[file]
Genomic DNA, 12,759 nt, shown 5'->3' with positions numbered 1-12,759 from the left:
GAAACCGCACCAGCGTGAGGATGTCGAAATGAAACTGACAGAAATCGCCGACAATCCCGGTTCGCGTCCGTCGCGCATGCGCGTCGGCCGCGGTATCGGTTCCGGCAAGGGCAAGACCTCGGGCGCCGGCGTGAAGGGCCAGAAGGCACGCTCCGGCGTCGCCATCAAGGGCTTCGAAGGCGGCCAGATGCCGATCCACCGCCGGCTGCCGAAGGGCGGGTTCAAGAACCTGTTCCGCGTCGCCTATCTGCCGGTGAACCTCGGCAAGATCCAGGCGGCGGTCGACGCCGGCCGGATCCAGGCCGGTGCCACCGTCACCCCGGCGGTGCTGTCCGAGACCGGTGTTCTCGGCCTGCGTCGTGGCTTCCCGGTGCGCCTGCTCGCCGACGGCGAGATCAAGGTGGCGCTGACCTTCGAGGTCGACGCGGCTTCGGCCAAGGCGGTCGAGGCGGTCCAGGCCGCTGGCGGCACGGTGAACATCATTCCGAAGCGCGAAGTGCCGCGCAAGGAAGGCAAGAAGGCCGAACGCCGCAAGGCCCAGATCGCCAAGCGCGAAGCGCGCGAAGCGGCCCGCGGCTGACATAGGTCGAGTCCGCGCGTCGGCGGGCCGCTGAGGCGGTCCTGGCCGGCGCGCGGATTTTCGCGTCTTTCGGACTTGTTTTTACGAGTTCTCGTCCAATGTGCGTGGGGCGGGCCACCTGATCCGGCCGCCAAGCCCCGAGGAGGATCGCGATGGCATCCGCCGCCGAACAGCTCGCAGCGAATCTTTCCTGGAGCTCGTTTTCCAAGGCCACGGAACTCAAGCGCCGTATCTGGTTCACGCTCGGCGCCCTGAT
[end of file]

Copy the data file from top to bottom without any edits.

Genomic DNA, 12,759 nt, shown 5'->3' with positions numbered 1-12,759 from the left:
GAAACCGCACCAGCGTGAGGATGTCGAAATGAAACTGACAGAAATCGCCGACAATCCCGGTTCGCGTCCGTCGCGCATGCGCGTCGGCCGCGGTATCGGTTCCGGCAAGGGCAAGACCTCGGGCGCCGGCGTGAAGGGCCAGAAGGCACGCTCCGGCGTCGCCATCAAGGGCTTCGAAGGCGGCCAGATGCCGATCCACCGCCGGCTGCCGAAGGGCGGGTTCAAGAACCTGTTCCGCGTCGCCTATCTGCCGGTGAACCTCGGCAAGATCCAGGCGGCGGTCGACGCCGGCCGGATCCAGGCCGGTGCCACCGTCACCCCGGCGGTGCTGTCCGAGACCGGTGTTCTCGGCCTGCGTCGTGGCTTCCCGGTGCGCCTGCTCGCCGACGGCGAGATCAAGGTGGCGCTGACCTTCGAGGTCGACGCGGCTTCGGCCAAGGCGGTCGAGGCGGTCCAGGCCGCTGGCGGCACGGTGAACATCATTCCGAAGCGCGAAGTGCCGCGCAAGGAAGGCAAGAAGGCCGAACGCCGCAAGGCCCAGATCGCCAAGCGCGAAGCGCGCGAAGCGGCCCGCGGCTGACATAGGTCGAGTCCGCGCGTCGGCGGGCCGCTGAGGCGGTCCTGGCCGGCGCGCGGATTTTCGCGTCTTTCGGACTTGTTTTTACGAGTTCTCGTCCAATGTGCGTGGGGCGGGCCACCTGATCCGGCCGCCAAGCCCCGAGGAGGATCGCGATGGCATCCGCCGCCGAACAGCTCGCAGCGAATCTTTCCTGGAGCTCGTTTTCCAAGGCCACGGAACTCAAGCGCCGTATCTGGTTCACGCTCGGCGCCCTGAT